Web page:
I was 13 weeks into my first pregnancy when they told me there was no heartbeat and that I’d had what they call a 'missed miscarriage'.
My options were all unpleasant. I chose surgery, essentially a D&C and not unlike an abortion, to have what to me was already my baby, removed from me. It was not a procedure I can imagine anyone choosing to go through simply because they have the choice. And it is something I would have hated to have done in another country, away from the comfort of home and loved ones. When it was over all I wanted was the safety of home and to hide there.
By that stage the partially formed tiny person inside of me already meant so much. I’d given it a gender, imagined what it she was going to look like, what kind of person she would turn out to be.
I spoke about my baby although the medics talked about 'my pregnancy', the foetus. My mind told me this wasn’t yet a child but my heart, my soul, said otherwise.
I could never, ever personally imagine a situation in which I would choose to abort my own child. I’ve considered this at length, although I hold firm with the belief that none of us know how we would really react until we’re actually experiencing something.
But then I’ve been lucky enough so far to have never been in a situation where I have to consider abortion.
I’ve never been pregnant and alone, without support or in an abusive relationship.
I’ve never been pregnant while mentally ill, physically ill or drug dependent.
I’ve never been pregnant as a result of having been raped or sexually abused.
When I became pregnant I was ready, prepared and financially stable.
The point is, I don’t have to want to have an abortion myself, and I just have to believe in every person’s right to choose.
Being a mother, having carried babies, and having also lost babies that were wanted, I can see both sides, and I understand why it’s so important that I and my daughters should at least have a choice.
What if one of my daughters becomes pregnant at 16 or 17 and isn’t able to cope with her situation? Should she be forced to go through with her pregnancy? Or shipped off across the channel, shamefully swept off to be someone else’s statistic?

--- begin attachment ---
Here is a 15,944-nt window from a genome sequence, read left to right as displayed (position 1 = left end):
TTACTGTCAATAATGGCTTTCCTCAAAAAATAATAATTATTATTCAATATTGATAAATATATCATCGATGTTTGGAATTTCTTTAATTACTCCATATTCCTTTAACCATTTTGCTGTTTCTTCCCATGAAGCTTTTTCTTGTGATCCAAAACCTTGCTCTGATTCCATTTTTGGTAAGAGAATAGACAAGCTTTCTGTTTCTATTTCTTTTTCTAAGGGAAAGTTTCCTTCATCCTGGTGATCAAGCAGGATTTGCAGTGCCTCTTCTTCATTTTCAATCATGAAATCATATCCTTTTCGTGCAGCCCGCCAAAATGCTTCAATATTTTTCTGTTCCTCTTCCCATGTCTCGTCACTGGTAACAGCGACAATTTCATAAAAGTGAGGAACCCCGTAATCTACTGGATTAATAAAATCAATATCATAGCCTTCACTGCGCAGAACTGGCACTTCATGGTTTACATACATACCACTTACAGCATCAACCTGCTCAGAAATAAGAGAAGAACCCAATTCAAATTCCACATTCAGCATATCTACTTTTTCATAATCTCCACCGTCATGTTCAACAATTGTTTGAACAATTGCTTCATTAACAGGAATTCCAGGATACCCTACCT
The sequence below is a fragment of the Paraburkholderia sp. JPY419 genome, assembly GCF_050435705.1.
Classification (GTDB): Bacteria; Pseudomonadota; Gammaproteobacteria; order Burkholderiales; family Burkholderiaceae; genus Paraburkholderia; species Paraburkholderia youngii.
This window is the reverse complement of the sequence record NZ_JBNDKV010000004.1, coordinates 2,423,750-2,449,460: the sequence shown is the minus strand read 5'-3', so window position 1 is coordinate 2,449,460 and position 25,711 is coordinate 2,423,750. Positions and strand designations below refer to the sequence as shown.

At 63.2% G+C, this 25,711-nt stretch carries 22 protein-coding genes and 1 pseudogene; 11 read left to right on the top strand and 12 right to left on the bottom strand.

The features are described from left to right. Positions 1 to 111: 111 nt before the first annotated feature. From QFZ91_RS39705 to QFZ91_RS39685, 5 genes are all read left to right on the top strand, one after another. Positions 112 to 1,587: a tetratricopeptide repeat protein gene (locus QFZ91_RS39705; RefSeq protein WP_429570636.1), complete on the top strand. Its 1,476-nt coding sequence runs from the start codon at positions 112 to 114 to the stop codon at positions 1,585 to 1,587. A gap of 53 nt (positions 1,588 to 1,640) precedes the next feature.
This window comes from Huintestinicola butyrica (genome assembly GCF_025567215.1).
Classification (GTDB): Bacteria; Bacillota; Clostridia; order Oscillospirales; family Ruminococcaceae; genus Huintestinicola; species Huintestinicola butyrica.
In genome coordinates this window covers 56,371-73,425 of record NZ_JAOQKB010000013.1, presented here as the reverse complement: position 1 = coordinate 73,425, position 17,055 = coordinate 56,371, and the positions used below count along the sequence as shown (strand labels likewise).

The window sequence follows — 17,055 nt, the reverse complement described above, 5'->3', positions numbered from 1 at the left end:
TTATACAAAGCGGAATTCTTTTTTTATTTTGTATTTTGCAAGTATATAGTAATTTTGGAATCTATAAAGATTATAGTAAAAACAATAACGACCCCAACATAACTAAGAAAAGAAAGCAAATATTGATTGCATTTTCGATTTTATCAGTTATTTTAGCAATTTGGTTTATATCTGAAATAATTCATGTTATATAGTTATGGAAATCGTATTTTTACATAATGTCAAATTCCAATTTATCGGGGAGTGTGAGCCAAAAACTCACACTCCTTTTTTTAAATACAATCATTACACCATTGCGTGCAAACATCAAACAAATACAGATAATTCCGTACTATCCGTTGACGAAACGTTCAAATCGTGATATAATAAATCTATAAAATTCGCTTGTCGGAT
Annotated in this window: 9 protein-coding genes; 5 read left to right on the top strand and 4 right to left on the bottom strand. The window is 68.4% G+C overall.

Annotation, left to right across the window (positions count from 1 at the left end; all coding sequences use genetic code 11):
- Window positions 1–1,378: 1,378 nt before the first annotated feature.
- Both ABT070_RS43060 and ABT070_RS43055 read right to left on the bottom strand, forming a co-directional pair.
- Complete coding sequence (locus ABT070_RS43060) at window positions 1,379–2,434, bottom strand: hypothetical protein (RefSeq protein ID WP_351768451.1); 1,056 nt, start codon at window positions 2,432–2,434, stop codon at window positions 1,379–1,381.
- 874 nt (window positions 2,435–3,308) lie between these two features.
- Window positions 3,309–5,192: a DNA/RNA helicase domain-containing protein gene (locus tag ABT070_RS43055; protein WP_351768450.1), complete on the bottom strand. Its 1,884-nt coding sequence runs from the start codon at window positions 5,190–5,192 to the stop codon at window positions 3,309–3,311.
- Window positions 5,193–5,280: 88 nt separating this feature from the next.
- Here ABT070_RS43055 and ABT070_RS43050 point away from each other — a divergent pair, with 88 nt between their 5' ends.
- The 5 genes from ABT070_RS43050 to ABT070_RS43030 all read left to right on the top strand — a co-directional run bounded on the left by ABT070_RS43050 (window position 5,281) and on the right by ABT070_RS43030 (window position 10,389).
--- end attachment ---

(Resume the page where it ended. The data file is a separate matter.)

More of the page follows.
What if I, approaching my forties, find myself dealing with a crisis pregnancy which may put my health or indeed my life at risk? What about my daughter’s? Do they not have rights? Do I not owe it to them to be able to protect myself?
What if any of us are raped and find ourselves pregnant? Could we really be forced to carry a child in that situation without at least the choice to not go ahead with it?
I’ve listened to both sides. To all the arguments. There are things I agree and disagree with on both sides. But ultimately one sentence trumps every argument, every other view point. And that is that a woman MUST have a choice. She must have the right to choose what is right for her life, for her body.
To carry a baby through pregnancy is the most difficult thing I’ve ever done. And my pregnancies were all wanted and safe. To have to do that under duress for any reason could destroy a person. Not to mention being forced into parenthood when perhaps you are not mentally ready.
Of course every human being has a right to life. I agree strongly with that. I believe that as humans we are all equal and should be treated as such, regardless of gender, nationality, ability, sexuality.
But in the case of a mother and the baby she is carrying, where one is equal to the other, common sense must prevail.
And to me that means allowing women, parents, the choice. And we must trust women to make the right choice for both themselves and the unborn child for which they are responsible. No woman makes such a choice lightly, trust me. No matter what some would have us believe no woman aborts babies willy nilly. There is always a reason, it is always considered carefully. We must trust women, mothers, to decide what is best for them. But we must decide to give everyone a choice.
Remember, you’re not voting for yourself. You’re voting for every woman. Your mother, daughter, granddaughter, sister, friend.